Holy cows are vigorously defended by those with vested interest.

It is time to take those holy cows to be slaughtered!

The slaughter must start with a review of policies and legislation that keeps this nation from reaching its full potential.

While the cult of personality is dangerous for any democracy, we must guard against entrenching policies that:

• Supports racial division,

• Lack direction,

• Is ambiguous,

• Misguided,

• Concocted to serve power groups and individuals,

• Attack the judiciary,

• Favour opportunists,

• Breeds inefficiency,

• Allow cronyism to thrive,

• Threaten our safety and security,

• Entrench poverty, and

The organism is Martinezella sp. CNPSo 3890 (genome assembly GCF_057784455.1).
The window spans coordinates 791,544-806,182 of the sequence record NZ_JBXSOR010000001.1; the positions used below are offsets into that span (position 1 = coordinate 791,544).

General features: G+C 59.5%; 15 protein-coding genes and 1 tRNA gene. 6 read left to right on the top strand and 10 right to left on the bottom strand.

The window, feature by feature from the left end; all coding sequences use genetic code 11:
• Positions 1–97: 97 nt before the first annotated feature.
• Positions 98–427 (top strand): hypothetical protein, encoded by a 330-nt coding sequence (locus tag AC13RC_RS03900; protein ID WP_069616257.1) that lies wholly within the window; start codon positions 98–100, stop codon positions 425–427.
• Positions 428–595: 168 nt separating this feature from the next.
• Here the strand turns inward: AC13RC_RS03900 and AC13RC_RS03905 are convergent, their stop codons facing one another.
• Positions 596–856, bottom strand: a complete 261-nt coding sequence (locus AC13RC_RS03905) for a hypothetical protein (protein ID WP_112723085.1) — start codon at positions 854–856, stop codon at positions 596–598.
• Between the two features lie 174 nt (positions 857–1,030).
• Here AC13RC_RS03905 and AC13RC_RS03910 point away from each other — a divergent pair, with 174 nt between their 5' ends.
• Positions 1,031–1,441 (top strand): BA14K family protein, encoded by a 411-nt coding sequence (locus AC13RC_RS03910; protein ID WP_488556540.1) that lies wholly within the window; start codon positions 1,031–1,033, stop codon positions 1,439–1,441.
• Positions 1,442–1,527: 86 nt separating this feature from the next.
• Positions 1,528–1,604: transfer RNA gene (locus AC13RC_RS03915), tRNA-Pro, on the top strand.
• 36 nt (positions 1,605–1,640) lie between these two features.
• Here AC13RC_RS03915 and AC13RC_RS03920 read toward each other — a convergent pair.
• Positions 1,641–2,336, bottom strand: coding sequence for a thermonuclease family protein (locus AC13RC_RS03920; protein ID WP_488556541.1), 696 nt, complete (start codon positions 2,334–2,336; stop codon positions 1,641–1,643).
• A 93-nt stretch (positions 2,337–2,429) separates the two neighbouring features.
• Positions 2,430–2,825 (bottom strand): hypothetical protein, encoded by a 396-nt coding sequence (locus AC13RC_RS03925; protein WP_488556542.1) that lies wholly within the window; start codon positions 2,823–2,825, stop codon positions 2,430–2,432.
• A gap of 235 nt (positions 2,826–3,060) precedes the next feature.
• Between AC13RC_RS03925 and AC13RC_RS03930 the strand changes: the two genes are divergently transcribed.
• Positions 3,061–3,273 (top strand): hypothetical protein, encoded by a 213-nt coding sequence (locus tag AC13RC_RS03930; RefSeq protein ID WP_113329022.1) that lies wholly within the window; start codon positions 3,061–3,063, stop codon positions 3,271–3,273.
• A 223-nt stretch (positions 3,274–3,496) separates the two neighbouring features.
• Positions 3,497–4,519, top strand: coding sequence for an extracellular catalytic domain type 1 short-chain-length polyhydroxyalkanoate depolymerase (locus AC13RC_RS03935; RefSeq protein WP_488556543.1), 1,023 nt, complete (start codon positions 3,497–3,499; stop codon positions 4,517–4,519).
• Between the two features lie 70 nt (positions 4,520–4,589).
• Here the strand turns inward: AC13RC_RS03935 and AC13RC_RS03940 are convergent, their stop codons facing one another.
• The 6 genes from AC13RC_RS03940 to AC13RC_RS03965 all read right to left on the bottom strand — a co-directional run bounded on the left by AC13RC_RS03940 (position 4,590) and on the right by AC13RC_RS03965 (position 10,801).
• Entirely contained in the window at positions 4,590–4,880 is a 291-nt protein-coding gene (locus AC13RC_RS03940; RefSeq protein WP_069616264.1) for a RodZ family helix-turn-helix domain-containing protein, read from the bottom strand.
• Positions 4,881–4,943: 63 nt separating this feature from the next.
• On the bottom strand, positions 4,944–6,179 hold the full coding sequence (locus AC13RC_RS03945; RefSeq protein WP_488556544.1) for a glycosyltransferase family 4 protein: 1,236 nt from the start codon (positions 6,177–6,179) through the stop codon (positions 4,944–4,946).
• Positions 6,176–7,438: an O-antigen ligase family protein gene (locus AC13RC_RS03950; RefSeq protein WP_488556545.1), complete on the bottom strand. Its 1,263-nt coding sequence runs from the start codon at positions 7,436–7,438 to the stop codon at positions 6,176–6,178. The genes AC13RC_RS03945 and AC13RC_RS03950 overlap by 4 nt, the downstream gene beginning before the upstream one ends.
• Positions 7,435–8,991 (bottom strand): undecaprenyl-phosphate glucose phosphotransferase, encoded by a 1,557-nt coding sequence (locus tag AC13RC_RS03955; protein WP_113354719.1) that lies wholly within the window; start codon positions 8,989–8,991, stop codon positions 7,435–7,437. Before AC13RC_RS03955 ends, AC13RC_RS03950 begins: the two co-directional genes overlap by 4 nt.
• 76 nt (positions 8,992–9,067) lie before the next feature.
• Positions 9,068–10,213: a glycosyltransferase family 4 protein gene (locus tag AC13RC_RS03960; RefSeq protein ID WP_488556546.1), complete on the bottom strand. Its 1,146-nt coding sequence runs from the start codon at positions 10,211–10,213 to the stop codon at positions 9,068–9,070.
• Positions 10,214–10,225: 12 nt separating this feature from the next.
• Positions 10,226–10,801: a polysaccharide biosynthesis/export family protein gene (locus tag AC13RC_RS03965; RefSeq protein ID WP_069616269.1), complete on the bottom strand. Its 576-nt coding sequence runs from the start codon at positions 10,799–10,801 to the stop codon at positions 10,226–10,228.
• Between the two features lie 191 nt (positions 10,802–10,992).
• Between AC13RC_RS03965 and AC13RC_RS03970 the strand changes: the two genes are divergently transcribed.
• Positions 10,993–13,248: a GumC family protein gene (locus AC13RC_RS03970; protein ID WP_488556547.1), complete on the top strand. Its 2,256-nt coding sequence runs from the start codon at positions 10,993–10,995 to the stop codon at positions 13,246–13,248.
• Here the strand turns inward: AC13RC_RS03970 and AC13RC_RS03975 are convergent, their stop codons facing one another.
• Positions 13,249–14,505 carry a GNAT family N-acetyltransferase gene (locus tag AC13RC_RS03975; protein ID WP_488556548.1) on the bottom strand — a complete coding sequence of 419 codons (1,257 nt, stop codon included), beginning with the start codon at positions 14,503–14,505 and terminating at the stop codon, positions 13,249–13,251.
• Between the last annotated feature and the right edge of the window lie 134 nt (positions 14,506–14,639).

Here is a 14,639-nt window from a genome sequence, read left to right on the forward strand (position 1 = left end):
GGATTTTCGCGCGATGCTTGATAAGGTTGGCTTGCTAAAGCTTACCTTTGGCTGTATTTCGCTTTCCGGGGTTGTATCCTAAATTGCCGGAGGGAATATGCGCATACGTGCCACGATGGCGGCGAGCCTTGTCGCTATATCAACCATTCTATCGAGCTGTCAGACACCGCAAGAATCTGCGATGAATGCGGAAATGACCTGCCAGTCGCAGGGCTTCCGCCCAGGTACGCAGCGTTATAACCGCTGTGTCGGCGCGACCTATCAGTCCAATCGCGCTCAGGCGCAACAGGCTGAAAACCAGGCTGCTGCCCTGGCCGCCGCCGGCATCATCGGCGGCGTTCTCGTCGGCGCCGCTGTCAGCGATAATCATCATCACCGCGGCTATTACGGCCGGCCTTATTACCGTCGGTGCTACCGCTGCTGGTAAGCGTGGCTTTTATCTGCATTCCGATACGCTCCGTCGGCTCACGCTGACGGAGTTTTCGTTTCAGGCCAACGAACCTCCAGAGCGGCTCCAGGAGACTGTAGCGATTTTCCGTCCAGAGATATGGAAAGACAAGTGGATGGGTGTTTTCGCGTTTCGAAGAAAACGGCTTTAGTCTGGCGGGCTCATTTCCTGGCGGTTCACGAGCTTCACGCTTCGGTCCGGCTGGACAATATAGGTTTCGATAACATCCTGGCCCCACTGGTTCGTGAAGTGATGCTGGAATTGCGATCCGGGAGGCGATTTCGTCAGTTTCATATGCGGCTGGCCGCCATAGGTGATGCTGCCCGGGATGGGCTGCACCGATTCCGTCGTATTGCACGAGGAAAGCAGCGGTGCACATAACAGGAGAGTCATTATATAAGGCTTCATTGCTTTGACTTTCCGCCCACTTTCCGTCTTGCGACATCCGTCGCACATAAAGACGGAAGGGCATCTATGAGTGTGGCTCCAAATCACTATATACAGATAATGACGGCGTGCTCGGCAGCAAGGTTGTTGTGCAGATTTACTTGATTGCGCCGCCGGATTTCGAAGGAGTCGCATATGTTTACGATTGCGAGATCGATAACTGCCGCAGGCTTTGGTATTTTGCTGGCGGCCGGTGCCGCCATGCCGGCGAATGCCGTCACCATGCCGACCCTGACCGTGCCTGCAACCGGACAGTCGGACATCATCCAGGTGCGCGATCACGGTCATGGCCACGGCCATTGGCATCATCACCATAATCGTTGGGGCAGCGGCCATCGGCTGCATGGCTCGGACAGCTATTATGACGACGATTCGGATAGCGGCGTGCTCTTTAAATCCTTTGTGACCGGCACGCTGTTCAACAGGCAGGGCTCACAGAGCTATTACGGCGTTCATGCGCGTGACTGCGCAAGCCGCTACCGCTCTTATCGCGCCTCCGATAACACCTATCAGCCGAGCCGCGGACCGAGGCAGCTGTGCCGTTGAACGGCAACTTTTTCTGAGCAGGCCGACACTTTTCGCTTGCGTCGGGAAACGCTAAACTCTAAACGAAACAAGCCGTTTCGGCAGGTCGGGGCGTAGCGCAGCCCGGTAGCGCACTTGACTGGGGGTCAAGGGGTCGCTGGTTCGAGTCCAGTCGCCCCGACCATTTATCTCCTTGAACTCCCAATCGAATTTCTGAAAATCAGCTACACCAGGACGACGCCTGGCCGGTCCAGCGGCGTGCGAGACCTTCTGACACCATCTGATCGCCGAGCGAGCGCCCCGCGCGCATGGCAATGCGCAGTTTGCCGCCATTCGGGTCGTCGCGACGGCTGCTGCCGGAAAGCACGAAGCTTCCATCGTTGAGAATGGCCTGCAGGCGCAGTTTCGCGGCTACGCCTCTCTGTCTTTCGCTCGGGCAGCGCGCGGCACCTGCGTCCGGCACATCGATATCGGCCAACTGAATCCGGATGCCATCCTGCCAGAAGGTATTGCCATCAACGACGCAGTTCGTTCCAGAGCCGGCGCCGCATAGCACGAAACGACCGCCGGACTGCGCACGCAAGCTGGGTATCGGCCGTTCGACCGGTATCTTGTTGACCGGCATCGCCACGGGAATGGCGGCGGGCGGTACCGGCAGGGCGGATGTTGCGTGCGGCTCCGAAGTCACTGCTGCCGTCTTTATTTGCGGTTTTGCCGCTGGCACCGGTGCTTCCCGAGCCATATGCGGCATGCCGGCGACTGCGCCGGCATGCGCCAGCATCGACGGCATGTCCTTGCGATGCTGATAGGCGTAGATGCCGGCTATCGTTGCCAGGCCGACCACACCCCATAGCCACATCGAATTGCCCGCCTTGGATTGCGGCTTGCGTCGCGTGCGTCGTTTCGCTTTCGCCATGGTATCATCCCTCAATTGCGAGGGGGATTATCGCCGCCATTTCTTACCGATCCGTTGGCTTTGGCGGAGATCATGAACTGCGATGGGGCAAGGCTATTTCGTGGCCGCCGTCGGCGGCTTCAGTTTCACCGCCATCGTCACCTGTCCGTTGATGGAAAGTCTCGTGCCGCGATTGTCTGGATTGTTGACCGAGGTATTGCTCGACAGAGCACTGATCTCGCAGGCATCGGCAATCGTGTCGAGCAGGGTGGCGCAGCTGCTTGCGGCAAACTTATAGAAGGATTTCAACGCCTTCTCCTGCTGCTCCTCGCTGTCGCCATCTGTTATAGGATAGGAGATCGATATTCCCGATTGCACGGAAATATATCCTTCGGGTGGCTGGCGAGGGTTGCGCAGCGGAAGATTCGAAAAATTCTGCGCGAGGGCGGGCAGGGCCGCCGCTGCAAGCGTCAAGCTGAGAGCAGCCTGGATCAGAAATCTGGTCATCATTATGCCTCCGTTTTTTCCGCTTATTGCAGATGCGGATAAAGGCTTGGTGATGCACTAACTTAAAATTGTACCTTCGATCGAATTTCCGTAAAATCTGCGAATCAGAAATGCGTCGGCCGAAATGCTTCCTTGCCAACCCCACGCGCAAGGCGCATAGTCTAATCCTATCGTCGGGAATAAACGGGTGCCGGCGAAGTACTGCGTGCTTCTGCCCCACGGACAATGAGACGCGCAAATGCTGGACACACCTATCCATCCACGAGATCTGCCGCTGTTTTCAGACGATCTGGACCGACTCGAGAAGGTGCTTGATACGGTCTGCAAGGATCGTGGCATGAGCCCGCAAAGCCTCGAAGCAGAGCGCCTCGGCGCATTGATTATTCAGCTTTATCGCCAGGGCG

• That allows space for state capture by individuals or groups that were not elected at the ballot box.

We must get rid of any such policies with haste.

As the establishment of a kleptocracy is accelerating, South Africans are painfully watching scavengers trying to raid and loot the State Treasury. These attempts must be resisted and defeated. The Hawks must be careful in perusing their destructive actions against the Minister of Finance in an un-Constitutional way. The Scorpions did not survive their meddling in political affairs and the Hawks can follow the same path if not careful. They derive their constitutional rights not from their own interpretation of it, but from an assessment by the courts; especially where disputes arise as in the above case.